AAF Shuts Down


Trevor Aston

After finally getting started less than a year ago, the Alliance of American Football has already run out of money and is officially shutting down. The league’s owner, Tom Dundon, announced that AAF was going to shut down its operations by April third. The AAF did leave the possibility for a relaunch, but at the moment, it appears that the end of the AAF is here. The league only lasted eight weeks and was only two weeks away from the end of its inaugural season, but people are still looking for answers. The question is, “Why did the AAF shut down so quickly?”

The league’s TV ratings were “respectable” for its first season, according to Action Network’s Darren Rovell. Many people thought that the amount of viewers would be the main cause of the AAF shut down, but that is not at all the case.

The AAF’s shut down appears to be tied directly with the league’s new owner, Dundon. He was originally known for being the owner of the NHL’s Carolina Hurricanes, but made a $250 million donation to the AAF, which earned him the right to become the owner of the AAF. However, days before he announced the AAF was going to shut down, he told USA Today that then needed cooperation from the NFL Players’ Association (NFLPA) in order to get NFL players into the league, which would maintain the AAF’s viability. The NFLPA has not agreed to make a deal with Dundon.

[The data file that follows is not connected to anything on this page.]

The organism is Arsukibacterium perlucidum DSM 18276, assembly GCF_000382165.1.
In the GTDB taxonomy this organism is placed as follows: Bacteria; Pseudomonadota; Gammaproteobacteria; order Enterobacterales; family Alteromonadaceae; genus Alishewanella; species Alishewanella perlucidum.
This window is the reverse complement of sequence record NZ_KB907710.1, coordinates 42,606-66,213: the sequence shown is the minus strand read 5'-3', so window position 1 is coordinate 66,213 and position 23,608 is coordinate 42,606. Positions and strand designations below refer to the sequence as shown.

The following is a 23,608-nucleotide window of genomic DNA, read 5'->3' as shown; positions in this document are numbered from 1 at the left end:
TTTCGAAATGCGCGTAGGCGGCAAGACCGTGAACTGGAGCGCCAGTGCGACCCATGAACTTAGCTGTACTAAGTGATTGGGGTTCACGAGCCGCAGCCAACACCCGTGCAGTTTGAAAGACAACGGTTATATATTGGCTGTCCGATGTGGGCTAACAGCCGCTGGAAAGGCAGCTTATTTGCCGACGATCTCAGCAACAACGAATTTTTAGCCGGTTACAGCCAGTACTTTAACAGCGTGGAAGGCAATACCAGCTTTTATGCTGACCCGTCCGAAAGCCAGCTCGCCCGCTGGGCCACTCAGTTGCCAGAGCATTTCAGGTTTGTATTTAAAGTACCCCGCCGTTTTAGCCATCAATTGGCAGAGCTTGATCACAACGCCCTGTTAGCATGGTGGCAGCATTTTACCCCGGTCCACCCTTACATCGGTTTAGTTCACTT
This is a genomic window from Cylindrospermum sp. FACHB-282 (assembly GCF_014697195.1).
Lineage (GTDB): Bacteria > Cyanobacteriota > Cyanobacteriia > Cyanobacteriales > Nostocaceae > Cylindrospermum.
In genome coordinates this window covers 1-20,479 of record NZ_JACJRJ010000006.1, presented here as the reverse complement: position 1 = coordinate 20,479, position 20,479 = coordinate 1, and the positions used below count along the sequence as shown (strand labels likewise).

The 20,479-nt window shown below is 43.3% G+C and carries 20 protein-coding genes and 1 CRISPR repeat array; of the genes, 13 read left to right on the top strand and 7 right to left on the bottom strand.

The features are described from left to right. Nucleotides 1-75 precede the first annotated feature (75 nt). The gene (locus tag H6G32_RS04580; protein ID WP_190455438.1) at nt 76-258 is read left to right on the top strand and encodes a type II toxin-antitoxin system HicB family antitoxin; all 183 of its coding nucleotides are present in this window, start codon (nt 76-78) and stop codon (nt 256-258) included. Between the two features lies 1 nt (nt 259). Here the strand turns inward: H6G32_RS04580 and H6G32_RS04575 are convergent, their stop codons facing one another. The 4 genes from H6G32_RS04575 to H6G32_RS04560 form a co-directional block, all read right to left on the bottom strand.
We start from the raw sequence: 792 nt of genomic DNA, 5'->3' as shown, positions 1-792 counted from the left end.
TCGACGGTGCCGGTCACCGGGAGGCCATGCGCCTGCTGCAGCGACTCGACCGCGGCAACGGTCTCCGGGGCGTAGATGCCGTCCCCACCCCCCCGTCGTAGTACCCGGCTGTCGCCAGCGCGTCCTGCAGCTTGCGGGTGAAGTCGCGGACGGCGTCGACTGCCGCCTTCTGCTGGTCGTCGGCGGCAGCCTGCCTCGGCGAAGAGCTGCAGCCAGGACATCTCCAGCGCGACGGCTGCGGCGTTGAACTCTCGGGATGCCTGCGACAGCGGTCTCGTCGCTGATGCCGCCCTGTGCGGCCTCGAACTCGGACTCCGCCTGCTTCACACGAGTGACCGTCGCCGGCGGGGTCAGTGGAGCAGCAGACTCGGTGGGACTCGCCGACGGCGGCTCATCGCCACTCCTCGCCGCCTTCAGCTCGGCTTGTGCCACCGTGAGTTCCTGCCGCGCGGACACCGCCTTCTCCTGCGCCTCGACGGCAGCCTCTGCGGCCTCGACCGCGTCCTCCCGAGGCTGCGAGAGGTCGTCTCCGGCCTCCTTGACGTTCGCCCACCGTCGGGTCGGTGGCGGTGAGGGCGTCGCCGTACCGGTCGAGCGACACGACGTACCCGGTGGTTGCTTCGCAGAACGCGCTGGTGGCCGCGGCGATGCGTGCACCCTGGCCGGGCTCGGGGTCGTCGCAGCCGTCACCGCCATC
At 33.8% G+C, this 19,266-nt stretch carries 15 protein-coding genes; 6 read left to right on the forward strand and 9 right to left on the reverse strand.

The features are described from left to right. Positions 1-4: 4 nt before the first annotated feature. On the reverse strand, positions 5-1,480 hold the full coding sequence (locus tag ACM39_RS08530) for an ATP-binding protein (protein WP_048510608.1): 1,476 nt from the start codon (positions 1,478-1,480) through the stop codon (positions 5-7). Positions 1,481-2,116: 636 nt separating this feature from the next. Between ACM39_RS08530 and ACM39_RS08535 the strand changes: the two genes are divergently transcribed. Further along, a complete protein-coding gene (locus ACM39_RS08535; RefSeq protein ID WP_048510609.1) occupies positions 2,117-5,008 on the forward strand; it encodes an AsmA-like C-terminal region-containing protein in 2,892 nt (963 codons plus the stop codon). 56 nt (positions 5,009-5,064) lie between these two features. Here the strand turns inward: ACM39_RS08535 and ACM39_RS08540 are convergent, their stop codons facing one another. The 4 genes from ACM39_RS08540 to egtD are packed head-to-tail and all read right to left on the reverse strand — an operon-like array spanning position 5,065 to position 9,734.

Dundon is used to running a professional sports team, but when he realized how expensive it was to run a professional sports league, he tried to cut costs, which led to a cutting of functionality. After several more errors and money winding down, Dundon announced the league might have to shut down their operations on April second. The AAF came to an official close the very next day.

The ones who allowed Dundon to take sole ownership of the AAF, were founders Charlie Ebersol and Bill Polian, both with a decision they probably regret.